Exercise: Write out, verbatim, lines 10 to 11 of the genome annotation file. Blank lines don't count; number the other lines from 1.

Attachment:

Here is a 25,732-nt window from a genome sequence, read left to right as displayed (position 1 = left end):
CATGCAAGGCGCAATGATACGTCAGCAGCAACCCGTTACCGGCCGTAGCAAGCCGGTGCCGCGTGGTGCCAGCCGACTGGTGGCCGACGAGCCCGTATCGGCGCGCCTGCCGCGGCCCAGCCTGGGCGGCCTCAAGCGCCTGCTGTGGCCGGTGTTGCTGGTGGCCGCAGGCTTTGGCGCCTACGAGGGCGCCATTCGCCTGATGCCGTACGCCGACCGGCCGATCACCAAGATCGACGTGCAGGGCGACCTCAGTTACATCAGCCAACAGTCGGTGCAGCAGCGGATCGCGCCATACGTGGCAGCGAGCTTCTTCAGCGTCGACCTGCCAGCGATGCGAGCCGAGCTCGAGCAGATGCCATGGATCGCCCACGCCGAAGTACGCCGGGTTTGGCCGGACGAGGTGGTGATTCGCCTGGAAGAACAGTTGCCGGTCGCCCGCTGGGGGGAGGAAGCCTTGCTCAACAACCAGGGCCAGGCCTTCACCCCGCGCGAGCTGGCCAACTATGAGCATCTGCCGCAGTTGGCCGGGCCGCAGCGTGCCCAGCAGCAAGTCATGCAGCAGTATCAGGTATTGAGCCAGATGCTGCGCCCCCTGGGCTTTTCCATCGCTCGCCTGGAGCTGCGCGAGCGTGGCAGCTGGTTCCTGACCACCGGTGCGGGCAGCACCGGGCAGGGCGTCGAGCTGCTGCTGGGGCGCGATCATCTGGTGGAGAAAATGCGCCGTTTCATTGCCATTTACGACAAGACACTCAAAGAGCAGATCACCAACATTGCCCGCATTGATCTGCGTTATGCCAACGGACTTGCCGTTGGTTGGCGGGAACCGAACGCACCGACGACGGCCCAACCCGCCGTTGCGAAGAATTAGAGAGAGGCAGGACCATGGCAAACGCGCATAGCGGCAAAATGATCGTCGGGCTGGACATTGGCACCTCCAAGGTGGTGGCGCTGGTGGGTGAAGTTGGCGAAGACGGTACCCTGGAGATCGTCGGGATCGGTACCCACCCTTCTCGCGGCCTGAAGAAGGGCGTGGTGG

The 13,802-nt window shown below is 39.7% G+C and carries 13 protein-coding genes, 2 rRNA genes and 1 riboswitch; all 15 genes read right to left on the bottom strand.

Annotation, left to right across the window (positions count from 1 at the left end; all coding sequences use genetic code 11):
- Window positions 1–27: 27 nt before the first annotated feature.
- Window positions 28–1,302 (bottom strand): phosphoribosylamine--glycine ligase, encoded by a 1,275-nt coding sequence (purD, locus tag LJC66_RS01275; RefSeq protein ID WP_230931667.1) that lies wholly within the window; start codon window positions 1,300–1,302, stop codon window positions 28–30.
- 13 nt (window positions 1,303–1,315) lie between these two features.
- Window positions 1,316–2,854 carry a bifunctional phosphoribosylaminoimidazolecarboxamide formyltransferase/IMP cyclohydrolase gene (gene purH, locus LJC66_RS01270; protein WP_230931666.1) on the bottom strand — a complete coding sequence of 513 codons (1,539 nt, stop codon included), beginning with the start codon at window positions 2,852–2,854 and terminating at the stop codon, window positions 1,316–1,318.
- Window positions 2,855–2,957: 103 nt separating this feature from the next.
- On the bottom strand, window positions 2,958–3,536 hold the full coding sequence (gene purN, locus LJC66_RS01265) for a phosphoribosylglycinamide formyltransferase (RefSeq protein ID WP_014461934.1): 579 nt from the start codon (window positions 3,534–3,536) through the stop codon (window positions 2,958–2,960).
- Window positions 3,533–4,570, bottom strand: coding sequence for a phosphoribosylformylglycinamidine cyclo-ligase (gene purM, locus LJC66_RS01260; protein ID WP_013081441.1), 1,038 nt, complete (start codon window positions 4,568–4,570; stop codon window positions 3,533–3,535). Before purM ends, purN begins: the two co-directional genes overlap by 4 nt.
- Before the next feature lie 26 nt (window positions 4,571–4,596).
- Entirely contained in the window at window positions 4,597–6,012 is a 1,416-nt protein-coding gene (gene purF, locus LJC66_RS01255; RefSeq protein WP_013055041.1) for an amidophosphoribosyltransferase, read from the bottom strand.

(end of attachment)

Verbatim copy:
- On the bottom strand, window positions 2,958–3,536 hold the full coding sequence (gene purN, locus LJC66_RS01265) for a phosphoribosylglycinamide formyltransferase (RefSeq protein ID WP_014461934.1): 579 nt from the start codon (window positions 3,534–3,536) through the stop codon (window positions 2,958–2,960).
- Window positions 3,533–4,570, bottom strand: coding sequence for a phosphoribosylformylglycinamidine cyclo-ligase (gene purM, locus LJC66_RS01260; protein ID WP_013081441.1), 1,038 nt, complete (start codon window positions 4,568–4,570; stop codon window positions 3,533–3,535). Before purM ends, purN begins: the two co-directional genes overlap by 4 nt.